JONESBORO, AR (KAIT) - The Jonesboro Police Department is seeking input from the public on their proposed policy for body worn cameras.
The meeting is scheduled for Sept. 21 at 5:30 p.m. in the city council chambers. Jonesboro Police Chief Rick Elliott and other members of the department will be on hand to answer questions about the proposed policy.
Earlier this year, the Jonesboro Police Department entered into an agreement with TASER to use their Axon Body 2 cameras on a trial basis for a year. The agreement didn't cost the city anything. According to a news release by Sgt. Cassie Brandon, after the year-long trial period is up, the department will determine if they want to continue using them.
The policy states the department intends to equip officers, especially those who have regular contact with the public, with the Body Worn Video Recorders, or BWV
"Officers shall activate the BWV when such use is appropriate to the proper performance of his or her official duties, where the recordings are consistent with this policy and law," the policy states. "This policy does not govern the use of surreptitious recording devices used in undercover operations or in-car-video covered under separate policy or directive.
Policy states as feasible, officers should record during:
- Calls for service in which citizen contact is made
- Traffic stops
- All transports excluding ride-alongs
- Investigative stops
- Foot pursuits
- Arrests, searches, seizures
- Consensual encounters
- Verbal victim, witness, or suspect statements
- Miranda warnings and arrestee interviews
- When arriving at law enforcement events and/or citizen contacts initiated by other officers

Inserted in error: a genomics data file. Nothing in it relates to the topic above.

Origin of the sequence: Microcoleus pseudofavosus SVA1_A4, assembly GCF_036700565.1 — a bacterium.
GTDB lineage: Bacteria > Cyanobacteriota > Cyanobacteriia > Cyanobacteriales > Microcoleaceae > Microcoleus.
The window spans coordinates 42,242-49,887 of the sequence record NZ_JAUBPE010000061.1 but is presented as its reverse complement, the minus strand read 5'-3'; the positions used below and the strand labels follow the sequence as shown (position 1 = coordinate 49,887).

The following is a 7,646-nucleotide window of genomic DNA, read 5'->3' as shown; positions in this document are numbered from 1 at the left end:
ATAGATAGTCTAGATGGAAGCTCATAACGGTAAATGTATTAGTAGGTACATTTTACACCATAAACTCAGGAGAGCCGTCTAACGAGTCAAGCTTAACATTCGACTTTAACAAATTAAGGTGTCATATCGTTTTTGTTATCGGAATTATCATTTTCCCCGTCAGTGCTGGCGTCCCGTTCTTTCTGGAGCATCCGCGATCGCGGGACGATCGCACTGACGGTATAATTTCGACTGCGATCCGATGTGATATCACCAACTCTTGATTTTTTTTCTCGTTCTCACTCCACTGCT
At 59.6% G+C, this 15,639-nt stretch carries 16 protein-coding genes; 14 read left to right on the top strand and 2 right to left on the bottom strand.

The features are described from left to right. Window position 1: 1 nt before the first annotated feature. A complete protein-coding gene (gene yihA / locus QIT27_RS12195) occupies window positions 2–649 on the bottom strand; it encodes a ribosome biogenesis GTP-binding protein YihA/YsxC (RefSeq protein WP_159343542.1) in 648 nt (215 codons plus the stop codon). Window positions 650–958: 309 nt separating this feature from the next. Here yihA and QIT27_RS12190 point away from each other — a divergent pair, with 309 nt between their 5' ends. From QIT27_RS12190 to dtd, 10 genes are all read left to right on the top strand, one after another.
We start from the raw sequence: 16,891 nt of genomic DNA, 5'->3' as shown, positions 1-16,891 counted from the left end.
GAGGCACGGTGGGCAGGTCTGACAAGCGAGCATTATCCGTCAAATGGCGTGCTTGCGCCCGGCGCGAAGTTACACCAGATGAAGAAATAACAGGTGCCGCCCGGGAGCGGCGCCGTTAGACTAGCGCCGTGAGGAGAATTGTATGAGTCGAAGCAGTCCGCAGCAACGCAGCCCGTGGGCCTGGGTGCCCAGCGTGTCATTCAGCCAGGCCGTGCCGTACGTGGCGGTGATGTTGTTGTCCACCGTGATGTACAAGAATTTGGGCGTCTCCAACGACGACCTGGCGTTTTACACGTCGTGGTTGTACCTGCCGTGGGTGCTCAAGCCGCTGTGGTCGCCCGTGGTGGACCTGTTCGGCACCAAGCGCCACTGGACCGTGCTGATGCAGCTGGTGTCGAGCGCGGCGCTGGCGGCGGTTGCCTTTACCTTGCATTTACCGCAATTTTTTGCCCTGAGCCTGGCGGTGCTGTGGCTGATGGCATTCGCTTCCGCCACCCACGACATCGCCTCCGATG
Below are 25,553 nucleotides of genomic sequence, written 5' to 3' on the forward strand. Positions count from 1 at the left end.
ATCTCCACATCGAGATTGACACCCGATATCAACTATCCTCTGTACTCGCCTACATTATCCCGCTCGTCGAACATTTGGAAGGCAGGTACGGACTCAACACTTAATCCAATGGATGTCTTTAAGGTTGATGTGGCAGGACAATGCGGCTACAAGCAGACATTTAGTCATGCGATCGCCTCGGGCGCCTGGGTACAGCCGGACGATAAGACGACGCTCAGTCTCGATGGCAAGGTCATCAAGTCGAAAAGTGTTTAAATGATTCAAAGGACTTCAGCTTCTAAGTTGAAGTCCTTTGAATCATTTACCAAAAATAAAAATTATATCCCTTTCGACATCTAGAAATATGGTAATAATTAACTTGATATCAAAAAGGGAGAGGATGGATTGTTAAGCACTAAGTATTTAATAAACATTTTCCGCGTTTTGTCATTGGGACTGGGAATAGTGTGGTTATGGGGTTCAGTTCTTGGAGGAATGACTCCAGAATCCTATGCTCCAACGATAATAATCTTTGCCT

- Other incidents the officer reasonably believes should be recorded for law enforcement purposes.
Officers are prohibited from turning off the camera during any citizen contact, and "shall not attempt to erase, alter, modify or tamper with BWV recordings."
Officers who use the cameras will receive training for use, maintenance, and required documentation and storage of the recordings.
Officers can wear the cameras on their body or through a glasses mount.
"Officers are authorized to record events when the officer is a party to the conversation, or when an individual is in custody and there is generally no expectation of privacy," the policy states.
The policy also includes instances when an officer should not activate their cameras. When officers are on break, engaging in personal activities, or when the expectation of privacy is expected, such as in a restroom, locker room, or another area where people might be exposed or in a compromised state, officers should not activate their BWV.
Policy states officers must also test their equipment at the beginning of each shift, whether on- or off-duty, to ensure they are working properly and have adequate battery life.
The entire policy can be viewed here:
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